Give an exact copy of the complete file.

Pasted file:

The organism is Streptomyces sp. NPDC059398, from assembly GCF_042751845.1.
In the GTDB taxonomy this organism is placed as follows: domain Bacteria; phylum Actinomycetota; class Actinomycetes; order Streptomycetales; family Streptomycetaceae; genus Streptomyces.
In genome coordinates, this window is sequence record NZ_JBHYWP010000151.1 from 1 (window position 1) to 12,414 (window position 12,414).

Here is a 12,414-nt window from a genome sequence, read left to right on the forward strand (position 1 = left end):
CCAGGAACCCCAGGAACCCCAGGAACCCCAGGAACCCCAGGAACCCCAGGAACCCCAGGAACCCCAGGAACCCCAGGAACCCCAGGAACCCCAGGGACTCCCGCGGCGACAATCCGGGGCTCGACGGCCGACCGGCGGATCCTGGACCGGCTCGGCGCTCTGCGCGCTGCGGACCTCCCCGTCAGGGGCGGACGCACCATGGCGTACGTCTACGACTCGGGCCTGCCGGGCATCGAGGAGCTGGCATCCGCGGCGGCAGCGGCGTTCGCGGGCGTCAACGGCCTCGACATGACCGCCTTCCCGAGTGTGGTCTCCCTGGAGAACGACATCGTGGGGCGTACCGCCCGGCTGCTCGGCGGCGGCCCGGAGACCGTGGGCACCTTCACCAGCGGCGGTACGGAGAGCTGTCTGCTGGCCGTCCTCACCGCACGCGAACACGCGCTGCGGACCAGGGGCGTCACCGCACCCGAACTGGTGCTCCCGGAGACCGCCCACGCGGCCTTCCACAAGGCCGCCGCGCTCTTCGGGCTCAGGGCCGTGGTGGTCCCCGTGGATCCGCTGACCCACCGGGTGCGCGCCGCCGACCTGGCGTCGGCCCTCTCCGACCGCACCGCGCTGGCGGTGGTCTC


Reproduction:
The organism is Streptomyces sp. NPDC059398, from assembly GCF_042751845.1.
In the GTDB taxonomy this organism is placed as follows: domain Bacteria; phylum Actinomycetota; class Actinomycetes; order Streptomycetales; family Streptomycetaceae; genus Streptomyces.
In genome coordinates, this window is sequence record NZ_JBHYWP010000151.1 from 1 (window position 1) to 12,414 (window position 12,414).

Here is a 12,414-nt window from a genome sequence, read left to right on the forward strand (position 1 = left end):
CCAGGAACCCCAGGAACCCCAGGAACCCCAGGAACCCCAGGAACCCCAGGAACCCCAGGAACCCCAGGAACCCCAGGAACCCCAGGAACCCCAGGGACTCCCGCGGCGACAATCCGGGGCTCGACGGCCGACCGGCGGATCCTGGACCGGCTCGGCGCTCTGCGCGCTGCGGACCTCCCCGTCAGGGGCGGACGCACCATGGCGTACGTCTACGACTCGGGCCTGCCGGGCATCGAGGAGCTGGCATCCGCGGCGGCAGCGGCGTTCGCGGGCGTCAACGGCCTCGACATGACCGCCTTCCCGAGTGTGGTCTCCCTGGAGAACGACATCGTGGGGCGTACCGCCCGGCTGCTCGGCGGCGGCCCGGAGACCGTGGGCACCTTCACCAGCGGCGGTACGGAGAGCTGTCTGCTGGCCGTCCTCACCGCACGCGAACACGCGCTGCGGACCAGGGGCGTCACCGCACCCGAACTGGTGCTCCCGGAGACCGCCCACGCGGCCTTCCACAAGGCCGCCGCGCTCTTCGGGCTCAGGGCCGTGGTGGTCCCCGTGGATCCGCTGACCCACCGGGTGCGCGCCGCCGACCTGGCGTCGGCCCTCTCCGACCGCACCGCGCTGGCGGTGGTCTC